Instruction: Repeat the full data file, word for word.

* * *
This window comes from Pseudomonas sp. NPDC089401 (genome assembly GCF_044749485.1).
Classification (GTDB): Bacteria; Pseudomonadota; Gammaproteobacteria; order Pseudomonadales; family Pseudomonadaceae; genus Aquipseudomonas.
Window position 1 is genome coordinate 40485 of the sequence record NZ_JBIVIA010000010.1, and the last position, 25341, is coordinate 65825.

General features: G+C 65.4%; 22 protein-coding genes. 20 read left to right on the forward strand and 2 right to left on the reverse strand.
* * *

This window comes from Pseudomonas sp. NPDC089401 (genome assembly GCF_044749485.1).
Classification (GTDB): Bacteria; Pseudomonadota; Gammaproteobacteria; order Pseudomonadales; family Pseudomonadaceae; genus Aquipseudomonas.
Window position 1 is genome coordinate 40485 of the sequence record NZ_JBIVIA010000010.1, and the last position, 25341, is coordinate 65825.

General features: G+C 65.4%; 22 protein-coding genes. 20 read left to right on the forward strand and 2 right to left on the reverse strand.